IoD Week in Policy 27 November - 1 December 2023
It’s beginning to look a bit like Christmas. We can say that now it’s December. Just. But this week it looks a bit more like the comedown from the Autumn Statement, a lot like COP, and even more like cold conditions are here to stay. At the same time, we’ve been assessing confidence in the economy, commenting on Companies Act reform, taking in competency frameworks on AI, and keeping an eye on the Covid inquiry revelations…
Latest data from our Policy Voice surveys shows business confidence is stuck in a bit of a rut. We measure confidence by weighing up those who tell us they are pessimistic in the prospects for the UK economy against those who are optimistic, and are left with a net score. This net score has been in the negatives for a while now.
UK economic conditions and skills shortages have remained the top two negative issues for business leaders consistently throughout 2023. Cost of energy and business taxes have joined them there. And although the Autumn Statement did provide some wins for business, geopolitical clouds are ominously rolling in closer over the horizon.
Not yet zero
The 28th Climate Change Conference began this week on Thursday in Dubai, where world leaders are gathering to discuss solutions to the world’s climate problems. It’s just the beginning of the 12-day affair, but there’s already some juice. António Guterres has called on negotiators to pursue a complete phase-out of fossil fuels. A fund to help countries which are hit by climate-related disasters has already raised over $420 million. The UK pledged £60 million towards this.
COP28 will be an important opportunity for international collaboration on reaching net zero. We will follow the events closely. Don’t forget to join us for a Post COP28 Business Debrief webinar on the 14 December, which we will presenting in partnership with PlanetMark.
Meanwhile, we appeared on an ITN Business programme, ‘Sustainable Solutions Towards Net Zero’. Presented by Louise Minchin, the programme highlights the importance of sustainable practices and showcases how businesses can contribute to a greener future and work together to achieve Net Zero emissions.
The government has published a draft competency framework on AI skills for business. It assesses what skills are needed to enable employees to use AI in a business setting and identify how national skills provision can meet those needs. The document is intended to provide a starting point for a much broader research project on the creation of a full skills framework.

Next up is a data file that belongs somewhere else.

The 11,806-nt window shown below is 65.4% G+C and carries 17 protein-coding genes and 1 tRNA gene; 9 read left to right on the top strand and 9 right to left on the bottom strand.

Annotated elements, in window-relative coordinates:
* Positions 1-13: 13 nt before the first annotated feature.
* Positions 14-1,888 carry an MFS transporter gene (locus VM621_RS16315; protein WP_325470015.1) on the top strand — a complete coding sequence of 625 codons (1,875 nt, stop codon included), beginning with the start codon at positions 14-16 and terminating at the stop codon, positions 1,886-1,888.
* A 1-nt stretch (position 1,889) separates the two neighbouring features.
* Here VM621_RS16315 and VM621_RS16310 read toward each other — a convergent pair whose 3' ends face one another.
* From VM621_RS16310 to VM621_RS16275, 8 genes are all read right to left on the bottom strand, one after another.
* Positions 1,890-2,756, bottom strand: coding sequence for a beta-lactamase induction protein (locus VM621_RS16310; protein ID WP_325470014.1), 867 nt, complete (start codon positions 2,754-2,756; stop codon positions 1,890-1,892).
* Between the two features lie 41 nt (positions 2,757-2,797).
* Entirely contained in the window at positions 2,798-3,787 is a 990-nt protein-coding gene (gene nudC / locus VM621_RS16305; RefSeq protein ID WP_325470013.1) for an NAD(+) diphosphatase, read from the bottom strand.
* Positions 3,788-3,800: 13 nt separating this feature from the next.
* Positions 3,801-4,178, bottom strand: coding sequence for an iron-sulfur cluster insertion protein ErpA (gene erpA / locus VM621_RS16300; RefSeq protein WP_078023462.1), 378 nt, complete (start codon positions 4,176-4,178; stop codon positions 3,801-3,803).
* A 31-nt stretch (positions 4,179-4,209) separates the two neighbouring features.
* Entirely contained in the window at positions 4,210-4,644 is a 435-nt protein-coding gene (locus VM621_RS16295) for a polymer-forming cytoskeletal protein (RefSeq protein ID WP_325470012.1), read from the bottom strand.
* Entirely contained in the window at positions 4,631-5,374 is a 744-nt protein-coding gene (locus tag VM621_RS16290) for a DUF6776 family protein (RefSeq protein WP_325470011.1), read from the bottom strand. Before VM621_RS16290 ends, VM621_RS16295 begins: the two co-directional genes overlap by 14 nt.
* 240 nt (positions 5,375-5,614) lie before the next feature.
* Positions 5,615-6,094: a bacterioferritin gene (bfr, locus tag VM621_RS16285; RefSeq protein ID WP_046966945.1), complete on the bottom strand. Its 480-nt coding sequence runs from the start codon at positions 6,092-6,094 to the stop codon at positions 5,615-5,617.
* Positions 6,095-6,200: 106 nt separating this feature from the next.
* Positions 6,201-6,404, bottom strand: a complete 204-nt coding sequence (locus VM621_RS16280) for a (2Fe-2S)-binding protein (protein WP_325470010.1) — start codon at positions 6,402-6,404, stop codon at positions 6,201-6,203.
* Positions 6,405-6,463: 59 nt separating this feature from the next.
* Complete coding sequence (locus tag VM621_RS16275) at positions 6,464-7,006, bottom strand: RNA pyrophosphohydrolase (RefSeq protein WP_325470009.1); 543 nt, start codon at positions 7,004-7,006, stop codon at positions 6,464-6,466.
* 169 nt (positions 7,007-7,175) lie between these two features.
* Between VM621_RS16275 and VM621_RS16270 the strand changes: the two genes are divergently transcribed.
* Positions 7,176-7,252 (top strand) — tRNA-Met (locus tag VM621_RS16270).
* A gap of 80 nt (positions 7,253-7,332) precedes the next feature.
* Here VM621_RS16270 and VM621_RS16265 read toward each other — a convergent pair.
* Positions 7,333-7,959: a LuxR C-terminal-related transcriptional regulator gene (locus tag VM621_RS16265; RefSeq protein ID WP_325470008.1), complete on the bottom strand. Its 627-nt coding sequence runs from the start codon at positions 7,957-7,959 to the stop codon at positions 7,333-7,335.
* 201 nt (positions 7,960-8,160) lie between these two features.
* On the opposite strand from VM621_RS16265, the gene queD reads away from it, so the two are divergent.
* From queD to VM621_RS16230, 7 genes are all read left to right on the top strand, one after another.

Starter for ten, or nine: The Labour Party has published a nine-point-plan to support small business. They produced this based on numerous conversations with small business leaders to assess where the real challenges lie. The strategy covers skills, energy security, exports growth, procurement and more. Seems there is a lot of ramping up from the other side of the house ahead of manifesto period next year, whenever that might manifest. Read the full plan here, and our take here. (Roger’s blog)
And from one strategy to the next, the cross-party think-tank, Demos, has produced a report into how to create a ‘purpose-led economy’, increasing investment, boosting productivity, transitioning to net-zero and driving higher levels of economic growth. It also calls on policymakers to reform the governance of UK businesses by changing the Companies Act 2006 and adding a duty for directors to consider the wider impact of their business alongside profitability and returns for shareholders, something we have also been calling for.
The Autumn Statement has now had a good week to sink in, and we’ve been thinking there were a few things missing. Making full capital expensing permanent was without doubt a win. But, we felt detail was somewhat lacking in the full write-up of the statement. For example, there could have been more given to occupational health and training to tackle skills shortages, and provisions for trade were a little light. What else? Read our full blog here. We were mentioned in a House of Commons debate on Autumn Statement resolutions here saying just that.